|Publication number||US6176099 B1|
|Application number||US 09/396,786|
|Publication date||Jan 23, 2001|
|Filing date||Sep 15, 1999|
|Priority date||Sep 15, 1999|
|Publication number||09396786, 396786, US 6176099 B1, US 6176099B1, US-B1-6176099, US6176099 B1, US6176099B1|
|Inventors||John Edward Hynes|
|Original Assignee||Camco Inc.|
|Export Citation||BiBTeX, EndNote, RefMan|
|Patent Citations (14), Referenced by (44), Classifications (9), Legal Events (4)|
|External Links: USPTO, USPTO Assignment, Espacenet|
The present invention relates to an ice making assembly for use in a refrigerator, and in particular relates to the use of a baffle positioned in the air flow cooling stream to improve the ice making process.
In the modem domestic refrigerators it is common to provide an ice making assembly in the freezer compartment of the refrigerator. The ice making assembly includes a water reservoir into which water is supplied. The water is then chilled to form ice pieces. The ice pieces or cubes, are then moved to a storage bin where they are held until the user accesses ice from the refrigerators through an ice dispenser typically mounted through the door of the refrigerator.
When a user obtains ice through the ice dispenser in the door of the refrigerator, a button is usually pressed which controls the delivery of the ice from the storage bin to the user. Also, this action controls the making of ice in the ice making assembly. When a user requires substantial amounts of ice from the refrigerators, the ice storage bin may not hold sufficient amounts of ice to meet the demands of the user. Accordingly, the user has to wait for the ice making device to make more ice. The time required to make ice is a dependent upon the temperature of water being filled into the ice making reservoir and of the temperature of the cooling air passing over the ice in the of the water reservoir. Currently, it may take as long as 3 hours for the ice maker to form ice pieces for delivery to a user.
Currently, in many ice making assembly, air flow is through the ice making machine above the water reservoir. Consequently, the heat exchange between the air flow and water is limited to the passage of air over the water because the air passes directly out of the ice forming chamber. In this type of ice making assembly, there is a need to improve the cooling or freezing efficiency of the ice maker without increasing the energy consumed by it the ice maker.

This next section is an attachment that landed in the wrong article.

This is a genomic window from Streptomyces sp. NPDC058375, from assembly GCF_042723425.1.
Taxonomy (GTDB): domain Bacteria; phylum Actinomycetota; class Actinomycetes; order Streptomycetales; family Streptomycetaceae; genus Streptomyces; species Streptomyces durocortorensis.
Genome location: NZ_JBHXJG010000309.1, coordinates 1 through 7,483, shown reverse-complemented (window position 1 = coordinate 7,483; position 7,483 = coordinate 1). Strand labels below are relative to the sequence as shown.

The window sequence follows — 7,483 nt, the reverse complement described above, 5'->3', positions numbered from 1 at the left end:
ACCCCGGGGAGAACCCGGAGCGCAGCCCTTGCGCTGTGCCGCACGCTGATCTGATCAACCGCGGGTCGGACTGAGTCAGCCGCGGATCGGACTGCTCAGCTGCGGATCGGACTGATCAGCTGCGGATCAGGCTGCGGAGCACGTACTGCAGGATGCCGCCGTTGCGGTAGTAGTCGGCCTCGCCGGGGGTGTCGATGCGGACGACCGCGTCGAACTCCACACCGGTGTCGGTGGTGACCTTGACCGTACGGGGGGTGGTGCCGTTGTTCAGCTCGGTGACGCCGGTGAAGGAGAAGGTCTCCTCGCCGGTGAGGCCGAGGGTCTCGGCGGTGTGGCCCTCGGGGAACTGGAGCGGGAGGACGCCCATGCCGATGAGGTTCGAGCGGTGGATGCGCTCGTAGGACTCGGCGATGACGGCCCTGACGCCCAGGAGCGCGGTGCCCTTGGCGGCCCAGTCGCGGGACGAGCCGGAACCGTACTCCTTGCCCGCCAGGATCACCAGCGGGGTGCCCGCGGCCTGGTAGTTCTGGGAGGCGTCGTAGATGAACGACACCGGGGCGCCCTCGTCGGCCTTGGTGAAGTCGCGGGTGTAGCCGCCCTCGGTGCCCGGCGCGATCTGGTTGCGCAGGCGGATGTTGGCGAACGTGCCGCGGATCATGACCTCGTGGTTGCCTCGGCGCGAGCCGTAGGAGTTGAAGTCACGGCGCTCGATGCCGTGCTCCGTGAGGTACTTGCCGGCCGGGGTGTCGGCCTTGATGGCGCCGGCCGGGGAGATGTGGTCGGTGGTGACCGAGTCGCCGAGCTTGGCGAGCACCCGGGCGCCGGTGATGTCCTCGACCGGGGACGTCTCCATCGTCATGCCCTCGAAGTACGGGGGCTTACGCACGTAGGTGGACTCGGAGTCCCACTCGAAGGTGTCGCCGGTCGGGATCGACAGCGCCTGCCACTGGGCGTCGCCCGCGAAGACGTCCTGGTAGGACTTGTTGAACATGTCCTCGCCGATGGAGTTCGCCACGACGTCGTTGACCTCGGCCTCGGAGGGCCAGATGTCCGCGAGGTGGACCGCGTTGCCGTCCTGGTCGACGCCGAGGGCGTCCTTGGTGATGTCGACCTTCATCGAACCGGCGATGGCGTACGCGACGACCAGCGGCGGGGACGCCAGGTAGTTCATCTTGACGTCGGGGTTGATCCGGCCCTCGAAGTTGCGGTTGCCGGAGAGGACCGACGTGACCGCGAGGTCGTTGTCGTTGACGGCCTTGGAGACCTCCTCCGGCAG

In order to improve the efficiency of the ice making process within an ice making assembly, the present invention incorporates the use of an air flow deflection baffle located within the ice making assembly. The air flow baffle is positioned across an outlet opening in the ice forming chamber. The baffle acts to redirect air normally passing out of the outlet opening back into the ice forming chamber and over the water seated in the water reservoir so as to increase the heat exchange between the water being chilled and the coolant air flow within the ice forming chamber. The use of the this air flow baffle results in increasing the speed at which the ice pieces are formed without requiring additional energy. In particular, where the ice normally takes about 3 hours to be formed, the process now takes about 25% less time with the use of the baffle of the present invention.
In accordance with an aspect of the present invention there is provided an ice making assembly for use in a refrigerator having a freezer compartment. The ice making assembly has an ice forming chamber positioned in the freezer compartment adjacent a rear wall of the freezer compartment. The ice forming chamber has a water reservoir for receiving water, at least one air inlet passage and an outlet opening for permitting cool air flow to pass through the ice forming chamber, over the water reservoir, chilling the water into ice pieces, and out the outlet opening. The ice forming chamber has an ice displacing device for displacing the ice pieces from the water reservoir and moving the ice pieces out of the ice forming chamber through the outlet opening. The ice making assembly has an ice storage bin positioned in the freezer compartment forward of and adjacent to the ice forming chamber. The ice storage bin has a first end in air flow communication with the outlet opening so that the air flow and ice pieces passing through the outlet opening pass into the ice storage bin. The ice storage bin has a discharge opening at a second end opposite the first end for discharging ice pieces from the ice making assembly. The ice storage bin has a transport device for moving ice pieces from the first end to the second end and out the discharge opening. The ice making assembly has the improvement of a baffle positioned across the ice forming chamber at the outlet opening and extending downward to partially close the outlet opening and to redirect a portion of the air flow normally exiting the outlet opening back into the ice forming chamber and over the water reservoir.
Advantage is found by using the baffle because the baffle redirects air flow back over the water to be chilled thereby increasing the heat exchange between the air flow and water without increasing the energy requirements to effect this heat exchange. The improved heat transfer quickens the freezing of the water into ice pieces or cubes.
In the preferred embodiment, the baffle is mounted to and extends downwardly from a top wall of the freezer compartment. Alternatively, the baffle extends downwardly from the ice making assembly when the ice making assembly has a top wall. The baffle is preferably slanted from the vertical back towards the outlet opening of the ice making chamber to increase the redirection of the air flow back into the ice forming bin and over the water to be chilled. The baffle is preferably slanted by an angle of about 5° to redirect the air flow and still maintain an effective partial closure for the air outlet opening.